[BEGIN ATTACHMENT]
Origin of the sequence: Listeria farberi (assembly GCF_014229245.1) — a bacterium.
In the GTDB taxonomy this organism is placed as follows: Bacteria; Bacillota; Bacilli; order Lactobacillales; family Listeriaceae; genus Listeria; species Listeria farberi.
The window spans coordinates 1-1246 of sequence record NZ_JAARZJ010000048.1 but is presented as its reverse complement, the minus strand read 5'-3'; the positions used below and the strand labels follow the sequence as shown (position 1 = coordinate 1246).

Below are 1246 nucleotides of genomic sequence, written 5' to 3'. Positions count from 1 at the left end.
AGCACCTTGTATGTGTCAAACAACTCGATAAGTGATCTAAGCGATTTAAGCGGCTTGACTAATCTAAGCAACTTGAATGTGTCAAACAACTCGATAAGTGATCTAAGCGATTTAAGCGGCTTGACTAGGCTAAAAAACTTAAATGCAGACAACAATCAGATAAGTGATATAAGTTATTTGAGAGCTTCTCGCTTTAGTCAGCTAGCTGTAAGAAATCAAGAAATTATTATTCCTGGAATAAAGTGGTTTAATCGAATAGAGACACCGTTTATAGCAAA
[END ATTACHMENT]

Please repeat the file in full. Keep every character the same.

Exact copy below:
Origin of the sequence: Listeria farberi (assembly GCF_014229245.1) — a bacterium.
In the GTDB taxonomy this organism is placed as follows: Bacteria; Bacillota; Bacilli; order Lactobacillales; family Listeriaceae; genus Listeria; species Listeria farberi.
The window spans coordinates 1-1246 of sequence record NZ_JAARZJ010000048.1 but is presented as its reverse complement, the minus strand read 5'-3'; the positions used below and the strand labels follow the sequence as shown (position 1 = coordinate 1246).

Below are 1246 nucleotides of genomic sequence, written 5' to 3'. Positions count from 1 at the left end.
AGCACCTTGTATGTGTCAAACAACTCGATAAGTGATCTAAGCGATTTAAGCGGCTTGACTAATCTAAGCAACTTGAATGTGTCAAACAACTCGATAAGTGATCTAAGCGATTTAAGCGGCTTGACTAGGCTAAAAAACTTAAATGCAGACAACAATCAGATAAGTGATATAAGTTATTTGAGAGCTTCTCGCTTTAGTCAGCTAGCTGTAAGAAATCAAGAAATTATTATTCCTGGAATAAAGTGGTTTAATCGAATAGAGACACCGTTTATAGCAAA